Mr. Speaker, I appreciate hearing from the Parliamentary Secretary to the Minister of Justice. How interesting that they are never quite as forgiving when it comes to justice issues, what with the government imposing pretty harsh minimum sentences.
I am trying to understand the logic behind his rhetoric this afternoon. He seems to be saying that an apology should suffice and that because the person stood up and apologized in the House, the matter should be considered closed.
Does my hon. colleague opposite think this means that when one misleads the House, a simple apology to the House suffices? Is rising and voluntarily apologizing sufficient in all cases? Are there any cases that he feels should go to the committee?
I have so many questions. I know the member apologized, but why did he swear to such clear and precise facts? Sometimes the media accuse members of the House of being vague and imprecise. In this case, it was the opposite. A member persuaded us to believe something by telling us what he saw and observed.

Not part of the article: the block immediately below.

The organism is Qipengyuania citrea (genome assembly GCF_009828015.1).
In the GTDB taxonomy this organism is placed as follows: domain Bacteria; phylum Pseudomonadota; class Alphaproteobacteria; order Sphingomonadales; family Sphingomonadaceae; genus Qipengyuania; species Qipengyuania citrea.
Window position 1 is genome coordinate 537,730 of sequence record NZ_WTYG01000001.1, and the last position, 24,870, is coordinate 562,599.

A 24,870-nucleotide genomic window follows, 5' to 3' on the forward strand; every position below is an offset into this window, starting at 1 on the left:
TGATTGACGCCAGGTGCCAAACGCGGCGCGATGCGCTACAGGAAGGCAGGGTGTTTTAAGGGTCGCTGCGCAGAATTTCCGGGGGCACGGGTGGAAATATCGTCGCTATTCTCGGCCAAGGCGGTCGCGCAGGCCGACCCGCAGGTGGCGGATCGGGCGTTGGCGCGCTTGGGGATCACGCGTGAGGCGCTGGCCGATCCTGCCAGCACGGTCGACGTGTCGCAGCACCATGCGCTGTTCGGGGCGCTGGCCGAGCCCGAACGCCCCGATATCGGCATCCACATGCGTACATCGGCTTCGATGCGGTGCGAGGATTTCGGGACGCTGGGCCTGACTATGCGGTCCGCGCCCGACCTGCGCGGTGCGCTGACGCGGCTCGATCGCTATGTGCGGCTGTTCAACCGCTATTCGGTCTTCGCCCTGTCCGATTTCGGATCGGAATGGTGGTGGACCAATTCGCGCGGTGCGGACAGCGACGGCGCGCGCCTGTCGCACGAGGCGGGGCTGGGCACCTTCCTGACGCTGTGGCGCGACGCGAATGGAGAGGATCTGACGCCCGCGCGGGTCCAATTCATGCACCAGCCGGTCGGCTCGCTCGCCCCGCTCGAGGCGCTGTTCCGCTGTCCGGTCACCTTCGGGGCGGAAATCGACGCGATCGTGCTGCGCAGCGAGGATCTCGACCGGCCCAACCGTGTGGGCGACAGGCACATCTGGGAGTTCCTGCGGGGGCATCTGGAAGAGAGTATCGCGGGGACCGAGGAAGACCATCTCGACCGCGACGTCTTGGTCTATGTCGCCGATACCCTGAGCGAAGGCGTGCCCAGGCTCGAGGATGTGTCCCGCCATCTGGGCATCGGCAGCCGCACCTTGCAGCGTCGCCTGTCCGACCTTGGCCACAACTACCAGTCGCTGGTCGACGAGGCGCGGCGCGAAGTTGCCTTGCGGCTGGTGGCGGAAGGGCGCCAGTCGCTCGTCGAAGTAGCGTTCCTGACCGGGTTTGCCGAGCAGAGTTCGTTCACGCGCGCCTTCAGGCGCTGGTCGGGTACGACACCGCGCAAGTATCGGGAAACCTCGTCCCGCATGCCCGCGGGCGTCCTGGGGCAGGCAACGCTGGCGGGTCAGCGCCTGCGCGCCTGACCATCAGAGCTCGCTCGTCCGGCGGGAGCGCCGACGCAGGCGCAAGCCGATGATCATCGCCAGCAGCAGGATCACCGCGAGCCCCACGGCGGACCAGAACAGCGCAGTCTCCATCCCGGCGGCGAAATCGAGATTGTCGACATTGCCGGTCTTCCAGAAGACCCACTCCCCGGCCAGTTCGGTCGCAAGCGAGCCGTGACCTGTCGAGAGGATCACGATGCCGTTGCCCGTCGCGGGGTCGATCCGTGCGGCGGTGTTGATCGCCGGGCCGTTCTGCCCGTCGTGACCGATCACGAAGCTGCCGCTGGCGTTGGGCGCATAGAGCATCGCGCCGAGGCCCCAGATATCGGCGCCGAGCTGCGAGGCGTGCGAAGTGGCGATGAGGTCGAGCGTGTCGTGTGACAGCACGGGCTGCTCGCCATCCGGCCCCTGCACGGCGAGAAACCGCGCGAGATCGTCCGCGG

Naturally, when we heard his claims, we had to sit back and think about reconsidering our stance on the bill, but he knew, and this is no excuse, that he was trying to get us to change our minds by telling us things that were not true.
Does my hon. colleague think this means that even if the Speaker finds that the House was misled, a simple apology is always enough? Is that what people on the government benches are claiming?